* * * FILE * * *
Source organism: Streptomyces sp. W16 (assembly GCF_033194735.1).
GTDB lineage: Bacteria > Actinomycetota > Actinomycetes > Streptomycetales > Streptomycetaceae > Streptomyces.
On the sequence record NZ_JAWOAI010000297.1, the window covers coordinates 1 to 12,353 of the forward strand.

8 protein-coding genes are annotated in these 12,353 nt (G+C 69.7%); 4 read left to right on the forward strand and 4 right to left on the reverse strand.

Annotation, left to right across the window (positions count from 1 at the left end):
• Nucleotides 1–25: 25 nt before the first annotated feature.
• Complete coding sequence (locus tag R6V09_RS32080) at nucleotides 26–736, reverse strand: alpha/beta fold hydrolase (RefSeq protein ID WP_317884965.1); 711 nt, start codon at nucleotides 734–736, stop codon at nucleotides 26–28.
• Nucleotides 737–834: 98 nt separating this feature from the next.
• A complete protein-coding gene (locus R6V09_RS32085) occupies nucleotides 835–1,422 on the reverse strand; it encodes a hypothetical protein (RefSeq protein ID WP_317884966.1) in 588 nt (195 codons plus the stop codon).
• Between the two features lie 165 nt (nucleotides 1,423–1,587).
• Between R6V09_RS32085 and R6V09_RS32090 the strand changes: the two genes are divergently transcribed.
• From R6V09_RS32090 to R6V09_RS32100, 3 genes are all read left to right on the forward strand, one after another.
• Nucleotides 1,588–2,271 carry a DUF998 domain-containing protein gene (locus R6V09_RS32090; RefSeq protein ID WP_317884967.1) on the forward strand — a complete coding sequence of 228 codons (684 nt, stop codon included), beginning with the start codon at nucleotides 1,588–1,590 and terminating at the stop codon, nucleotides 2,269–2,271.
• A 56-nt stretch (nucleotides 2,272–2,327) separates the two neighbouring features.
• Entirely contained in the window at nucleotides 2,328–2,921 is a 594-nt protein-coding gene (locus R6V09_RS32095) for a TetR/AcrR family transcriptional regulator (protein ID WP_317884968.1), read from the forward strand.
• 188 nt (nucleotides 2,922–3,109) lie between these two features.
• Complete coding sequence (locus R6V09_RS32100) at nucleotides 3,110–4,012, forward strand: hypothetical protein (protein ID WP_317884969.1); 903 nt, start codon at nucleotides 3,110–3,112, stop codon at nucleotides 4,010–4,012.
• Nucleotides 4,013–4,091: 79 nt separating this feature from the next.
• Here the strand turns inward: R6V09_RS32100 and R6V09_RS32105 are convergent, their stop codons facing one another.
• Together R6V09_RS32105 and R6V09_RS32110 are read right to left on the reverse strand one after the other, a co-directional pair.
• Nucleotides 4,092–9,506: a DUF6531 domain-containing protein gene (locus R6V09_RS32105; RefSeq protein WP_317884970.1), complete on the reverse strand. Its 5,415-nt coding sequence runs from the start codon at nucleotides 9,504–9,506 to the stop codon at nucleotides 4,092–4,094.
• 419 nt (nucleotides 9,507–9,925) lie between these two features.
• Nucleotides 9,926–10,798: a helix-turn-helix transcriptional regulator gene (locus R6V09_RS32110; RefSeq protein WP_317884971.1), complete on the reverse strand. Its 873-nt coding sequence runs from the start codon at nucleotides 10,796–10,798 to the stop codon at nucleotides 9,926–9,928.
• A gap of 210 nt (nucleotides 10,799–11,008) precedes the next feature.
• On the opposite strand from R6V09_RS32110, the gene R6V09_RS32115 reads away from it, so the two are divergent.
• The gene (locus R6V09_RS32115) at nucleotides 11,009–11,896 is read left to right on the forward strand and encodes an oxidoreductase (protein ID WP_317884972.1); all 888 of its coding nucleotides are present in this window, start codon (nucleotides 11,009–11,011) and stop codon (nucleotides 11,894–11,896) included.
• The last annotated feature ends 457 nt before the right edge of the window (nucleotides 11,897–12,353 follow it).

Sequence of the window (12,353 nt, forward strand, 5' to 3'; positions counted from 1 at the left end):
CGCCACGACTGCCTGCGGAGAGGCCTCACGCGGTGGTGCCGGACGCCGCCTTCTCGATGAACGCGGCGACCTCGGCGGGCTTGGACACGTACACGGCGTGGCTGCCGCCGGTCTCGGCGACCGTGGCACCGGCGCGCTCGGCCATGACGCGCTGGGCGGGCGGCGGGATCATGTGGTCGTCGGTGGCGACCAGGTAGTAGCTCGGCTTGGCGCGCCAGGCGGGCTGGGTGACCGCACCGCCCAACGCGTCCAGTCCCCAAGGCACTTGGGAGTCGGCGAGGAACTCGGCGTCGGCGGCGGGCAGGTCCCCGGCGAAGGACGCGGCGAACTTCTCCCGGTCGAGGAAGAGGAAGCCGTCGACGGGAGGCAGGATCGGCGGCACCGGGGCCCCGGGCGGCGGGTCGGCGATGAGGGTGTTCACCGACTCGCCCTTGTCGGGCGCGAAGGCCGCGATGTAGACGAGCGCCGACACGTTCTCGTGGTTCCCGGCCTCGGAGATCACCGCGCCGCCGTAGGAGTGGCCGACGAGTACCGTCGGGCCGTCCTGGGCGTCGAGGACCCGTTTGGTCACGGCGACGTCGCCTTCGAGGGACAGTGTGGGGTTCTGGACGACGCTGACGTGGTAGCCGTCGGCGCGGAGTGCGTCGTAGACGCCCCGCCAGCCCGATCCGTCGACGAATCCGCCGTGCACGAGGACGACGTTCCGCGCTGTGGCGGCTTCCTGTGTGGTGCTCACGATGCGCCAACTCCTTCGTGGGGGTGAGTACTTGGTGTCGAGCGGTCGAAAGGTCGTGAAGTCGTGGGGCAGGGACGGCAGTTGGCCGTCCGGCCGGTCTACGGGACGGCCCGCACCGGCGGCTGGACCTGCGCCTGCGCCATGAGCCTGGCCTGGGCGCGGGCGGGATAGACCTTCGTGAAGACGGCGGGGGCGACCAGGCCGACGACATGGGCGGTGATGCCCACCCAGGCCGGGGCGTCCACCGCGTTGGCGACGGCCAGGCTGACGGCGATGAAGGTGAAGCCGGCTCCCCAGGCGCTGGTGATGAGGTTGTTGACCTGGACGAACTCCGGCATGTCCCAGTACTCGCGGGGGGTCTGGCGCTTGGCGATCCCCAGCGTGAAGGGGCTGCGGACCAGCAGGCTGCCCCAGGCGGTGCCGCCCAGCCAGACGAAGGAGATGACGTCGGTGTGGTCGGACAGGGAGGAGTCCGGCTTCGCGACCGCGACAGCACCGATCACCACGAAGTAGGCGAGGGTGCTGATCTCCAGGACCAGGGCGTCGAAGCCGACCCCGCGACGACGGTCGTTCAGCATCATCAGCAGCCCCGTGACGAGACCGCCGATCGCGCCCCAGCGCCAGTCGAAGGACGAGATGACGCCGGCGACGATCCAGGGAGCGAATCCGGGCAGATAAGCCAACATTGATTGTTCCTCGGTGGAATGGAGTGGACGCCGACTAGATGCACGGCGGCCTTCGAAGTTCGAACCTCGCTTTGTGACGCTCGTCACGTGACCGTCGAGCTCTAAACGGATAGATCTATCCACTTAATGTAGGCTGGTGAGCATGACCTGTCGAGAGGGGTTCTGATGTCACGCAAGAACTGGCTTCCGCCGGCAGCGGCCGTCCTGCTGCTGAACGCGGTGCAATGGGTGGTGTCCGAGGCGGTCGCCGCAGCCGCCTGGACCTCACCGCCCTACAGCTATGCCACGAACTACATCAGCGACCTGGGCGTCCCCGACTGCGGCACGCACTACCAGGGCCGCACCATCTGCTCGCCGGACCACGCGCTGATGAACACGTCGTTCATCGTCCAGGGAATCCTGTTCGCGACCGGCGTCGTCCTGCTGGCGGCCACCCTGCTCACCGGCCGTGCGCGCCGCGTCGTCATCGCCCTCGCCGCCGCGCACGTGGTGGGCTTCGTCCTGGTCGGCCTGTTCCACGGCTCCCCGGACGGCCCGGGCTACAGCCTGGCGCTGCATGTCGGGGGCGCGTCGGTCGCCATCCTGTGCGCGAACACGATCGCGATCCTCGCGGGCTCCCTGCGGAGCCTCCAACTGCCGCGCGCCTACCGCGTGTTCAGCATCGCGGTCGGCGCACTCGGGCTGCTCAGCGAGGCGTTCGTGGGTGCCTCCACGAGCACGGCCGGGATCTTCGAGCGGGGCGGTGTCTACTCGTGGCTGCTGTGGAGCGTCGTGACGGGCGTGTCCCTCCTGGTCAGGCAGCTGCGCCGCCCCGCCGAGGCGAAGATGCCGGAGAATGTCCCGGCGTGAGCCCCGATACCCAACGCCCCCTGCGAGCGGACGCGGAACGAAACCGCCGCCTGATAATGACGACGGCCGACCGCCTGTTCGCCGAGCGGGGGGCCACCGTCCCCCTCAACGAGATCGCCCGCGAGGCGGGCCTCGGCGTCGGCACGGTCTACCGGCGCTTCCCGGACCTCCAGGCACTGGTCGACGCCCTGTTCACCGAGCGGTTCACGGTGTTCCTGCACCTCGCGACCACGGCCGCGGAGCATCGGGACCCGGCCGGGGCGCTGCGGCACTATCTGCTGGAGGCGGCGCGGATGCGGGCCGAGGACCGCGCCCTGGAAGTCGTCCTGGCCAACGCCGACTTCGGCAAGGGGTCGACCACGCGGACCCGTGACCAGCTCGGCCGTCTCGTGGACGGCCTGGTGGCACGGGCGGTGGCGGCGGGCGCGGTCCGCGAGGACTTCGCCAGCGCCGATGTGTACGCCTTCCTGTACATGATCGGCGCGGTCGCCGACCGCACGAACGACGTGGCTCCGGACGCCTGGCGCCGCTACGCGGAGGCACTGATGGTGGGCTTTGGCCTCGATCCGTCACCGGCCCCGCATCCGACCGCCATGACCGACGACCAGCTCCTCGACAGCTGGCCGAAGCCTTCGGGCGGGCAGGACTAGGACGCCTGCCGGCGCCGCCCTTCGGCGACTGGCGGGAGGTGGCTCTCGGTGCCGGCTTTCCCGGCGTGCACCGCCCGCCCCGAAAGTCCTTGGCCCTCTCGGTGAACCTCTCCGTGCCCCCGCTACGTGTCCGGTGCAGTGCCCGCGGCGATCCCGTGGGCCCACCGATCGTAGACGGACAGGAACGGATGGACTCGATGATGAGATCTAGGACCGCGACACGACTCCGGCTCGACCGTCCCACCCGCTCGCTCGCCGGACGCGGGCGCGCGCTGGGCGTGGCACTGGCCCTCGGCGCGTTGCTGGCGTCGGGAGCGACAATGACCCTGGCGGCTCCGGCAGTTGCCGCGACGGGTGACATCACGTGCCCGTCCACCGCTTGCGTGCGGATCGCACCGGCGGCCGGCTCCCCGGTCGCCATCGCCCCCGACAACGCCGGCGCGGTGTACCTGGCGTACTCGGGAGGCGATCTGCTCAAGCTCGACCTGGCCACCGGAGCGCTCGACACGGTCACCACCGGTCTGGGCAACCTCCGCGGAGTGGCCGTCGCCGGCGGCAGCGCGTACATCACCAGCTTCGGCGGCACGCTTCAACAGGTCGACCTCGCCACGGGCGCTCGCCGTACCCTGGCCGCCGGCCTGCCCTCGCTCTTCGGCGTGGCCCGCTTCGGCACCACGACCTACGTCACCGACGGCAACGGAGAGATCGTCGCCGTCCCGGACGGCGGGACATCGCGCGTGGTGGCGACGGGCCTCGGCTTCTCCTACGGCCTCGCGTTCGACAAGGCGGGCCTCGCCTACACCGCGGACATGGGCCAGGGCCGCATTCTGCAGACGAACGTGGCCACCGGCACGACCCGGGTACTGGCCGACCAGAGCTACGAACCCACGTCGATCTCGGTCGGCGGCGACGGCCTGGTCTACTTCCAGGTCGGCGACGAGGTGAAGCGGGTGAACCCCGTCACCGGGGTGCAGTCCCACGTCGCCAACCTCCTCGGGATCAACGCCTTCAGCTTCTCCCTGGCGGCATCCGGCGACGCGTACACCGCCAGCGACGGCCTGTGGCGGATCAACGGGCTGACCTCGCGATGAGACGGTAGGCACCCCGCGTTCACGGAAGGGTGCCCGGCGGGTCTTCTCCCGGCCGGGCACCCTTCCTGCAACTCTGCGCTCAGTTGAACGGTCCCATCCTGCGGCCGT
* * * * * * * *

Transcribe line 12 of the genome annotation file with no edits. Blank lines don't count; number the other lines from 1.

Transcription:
• From R6V09_RS32090 to R6V09_RS32100, 3 genes are all read left to right on the forward strand, one after another.